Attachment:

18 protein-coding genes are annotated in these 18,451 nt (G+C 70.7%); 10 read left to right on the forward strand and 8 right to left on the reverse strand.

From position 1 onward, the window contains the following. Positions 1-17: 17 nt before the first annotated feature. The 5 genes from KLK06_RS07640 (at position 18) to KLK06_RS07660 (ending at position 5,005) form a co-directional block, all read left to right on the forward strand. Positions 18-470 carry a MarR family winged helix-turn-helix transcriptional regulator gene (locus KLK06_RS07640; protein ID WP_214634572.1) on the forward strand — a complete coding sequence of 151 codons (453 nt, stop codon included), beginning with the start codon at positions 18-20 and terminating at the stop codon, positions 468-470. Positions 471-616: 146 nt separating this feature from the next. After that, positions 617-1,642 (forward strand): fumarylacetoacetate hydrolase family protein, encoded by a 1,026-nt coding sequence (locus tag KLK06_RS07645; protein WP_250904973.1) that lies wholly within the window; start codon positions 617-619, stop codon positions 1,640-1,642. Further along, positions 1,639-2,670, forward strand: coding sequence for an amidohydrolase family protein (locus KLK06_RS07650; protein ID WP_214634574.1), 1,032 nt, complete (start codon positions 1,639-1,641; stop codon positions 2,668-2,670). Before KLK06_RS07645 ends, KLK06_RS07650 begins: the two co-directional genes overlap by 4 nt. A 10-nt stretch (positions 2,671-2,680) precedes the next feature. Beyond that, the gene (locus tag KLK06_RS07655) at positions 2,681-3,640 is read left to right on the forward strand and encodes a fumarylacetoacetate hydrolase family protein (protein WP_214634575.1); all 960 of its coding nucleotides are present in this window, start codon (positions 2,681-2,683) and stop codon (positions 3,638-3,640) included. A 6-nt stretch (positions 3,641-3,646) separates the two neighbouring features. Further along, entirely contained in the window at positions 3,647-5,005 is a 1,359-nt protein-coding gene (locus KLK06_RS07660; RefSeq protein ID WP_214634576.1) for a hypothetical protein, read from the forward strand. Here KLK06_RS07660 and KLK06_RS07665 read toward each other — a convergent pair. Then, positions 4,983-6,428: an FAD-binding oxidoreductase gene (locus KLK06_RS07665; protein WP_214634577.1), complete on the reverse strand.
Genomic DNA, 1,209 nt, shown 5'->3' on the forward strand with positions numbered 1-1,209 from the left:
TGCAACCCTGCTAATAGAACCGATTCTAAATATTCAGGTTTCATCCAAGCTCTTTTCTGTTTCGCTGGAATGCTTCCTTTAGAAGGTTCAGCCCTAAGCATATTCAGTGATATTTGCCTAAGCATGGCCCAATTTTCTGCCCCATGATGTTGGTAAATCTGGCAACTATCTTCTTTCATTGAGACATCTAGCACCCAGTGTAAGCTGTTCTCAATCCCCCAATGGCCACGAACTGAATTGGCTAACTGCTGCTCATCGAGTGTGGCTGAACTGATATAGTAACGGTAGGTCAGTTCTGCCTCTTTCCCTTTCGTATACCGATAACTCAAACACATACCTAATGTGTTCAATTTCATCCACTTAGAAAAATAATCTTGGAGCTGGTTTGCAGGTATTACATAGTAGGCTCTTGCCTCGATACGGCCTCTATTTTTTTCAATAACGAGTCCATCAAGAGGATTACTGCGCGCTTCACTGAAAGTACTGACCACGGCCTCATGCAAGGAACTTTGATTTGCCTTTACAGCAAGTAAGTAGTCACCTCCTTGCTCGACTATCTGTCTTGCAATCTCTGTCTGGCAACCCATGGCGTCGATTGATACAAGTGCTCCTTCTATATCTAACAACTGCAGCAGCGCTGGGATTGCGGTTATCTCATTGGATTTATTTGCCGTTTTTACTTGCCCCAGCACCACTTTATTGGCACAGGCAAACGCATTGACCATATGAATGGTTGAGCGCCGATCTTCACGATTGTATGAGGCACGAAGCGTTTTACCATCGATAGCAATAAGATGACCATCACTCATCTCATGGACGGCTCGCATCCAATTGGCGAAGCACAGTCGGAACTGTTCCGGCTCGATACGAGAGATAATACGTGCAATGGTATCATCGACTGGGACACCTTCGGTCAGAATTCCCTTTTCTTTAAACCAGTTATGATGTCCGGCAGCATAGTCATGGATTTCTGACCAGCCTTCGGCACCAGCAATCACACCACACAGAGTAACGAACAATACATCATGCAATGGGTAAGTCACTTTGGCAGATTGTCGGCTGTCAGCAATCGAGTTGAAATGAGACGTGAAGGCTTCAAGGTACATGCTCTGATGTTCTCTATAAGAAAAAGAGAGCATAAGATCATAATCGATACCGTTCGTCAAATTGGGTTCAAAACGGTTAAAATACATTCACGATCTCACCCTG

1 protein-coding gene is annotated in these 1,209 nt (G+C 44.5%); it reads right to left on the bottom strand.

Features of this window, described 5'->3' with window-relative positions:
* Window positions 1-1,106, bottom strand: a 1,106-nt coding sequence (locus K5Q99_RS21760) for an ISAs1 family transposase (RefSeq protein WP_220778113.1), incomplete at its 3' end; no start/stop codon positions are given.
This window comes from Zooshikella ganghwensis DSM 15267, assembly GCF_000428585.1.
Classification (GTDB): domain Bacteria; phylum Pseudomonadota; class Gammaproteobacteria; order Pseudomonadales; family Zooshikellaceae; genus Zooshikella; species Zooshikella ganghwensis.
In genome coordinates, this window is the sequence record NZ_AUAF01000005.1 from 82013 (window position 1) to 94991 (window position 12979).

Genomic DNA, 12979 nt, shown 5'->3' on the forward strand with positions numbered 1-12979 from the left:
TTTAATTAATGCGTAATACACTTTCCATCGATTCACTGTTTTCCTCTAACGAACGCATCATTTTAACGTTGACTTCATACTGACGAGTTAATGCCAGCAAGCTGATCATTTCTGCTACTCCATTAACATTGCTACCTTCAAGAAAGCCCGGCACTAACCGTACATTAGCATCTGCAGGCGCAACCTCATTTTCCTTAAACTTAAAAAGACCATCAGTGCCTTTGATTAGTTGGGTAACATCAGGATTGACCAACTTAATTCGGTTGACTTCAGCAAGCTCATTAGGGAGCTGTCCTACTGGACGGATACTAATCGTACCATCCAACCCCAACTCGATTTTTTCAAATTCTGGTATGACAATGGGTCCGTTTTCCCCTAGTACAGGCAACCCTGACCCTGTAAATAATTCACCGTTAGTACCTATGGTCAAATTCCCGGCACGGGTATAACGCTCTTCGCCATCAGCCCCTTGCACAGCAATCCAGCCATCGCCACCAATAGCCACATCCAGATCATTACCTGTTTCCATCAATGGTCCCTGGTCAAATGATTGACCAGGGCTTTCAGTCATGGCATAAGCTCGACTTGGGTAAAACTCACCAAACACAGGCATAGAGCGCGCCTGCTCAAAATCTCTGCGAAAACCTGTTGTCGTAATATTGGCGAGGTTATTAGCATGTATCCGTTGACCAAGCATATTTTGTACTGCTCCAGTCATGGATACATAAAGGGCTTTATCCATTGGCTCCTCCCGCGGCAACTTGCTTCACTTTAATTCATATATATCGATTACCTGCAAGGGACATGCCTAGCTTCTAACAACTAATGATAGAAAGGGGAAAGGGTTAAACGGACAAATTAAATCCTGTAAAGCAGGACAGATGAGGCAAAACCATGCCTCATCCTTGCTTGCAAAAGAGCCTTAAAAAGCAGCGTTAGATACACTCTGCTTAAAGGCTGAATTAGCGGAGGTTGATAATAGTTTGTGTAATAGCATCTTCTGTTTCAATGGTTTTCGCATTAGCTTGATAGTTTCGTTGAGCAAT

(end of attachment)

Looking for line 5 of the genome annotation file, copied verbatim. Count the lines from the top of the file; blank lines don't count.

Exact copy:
1 protein-coding gene is annotated in these 1,209 nt (G+C 44.5%); it reads right to left on the bottom strand.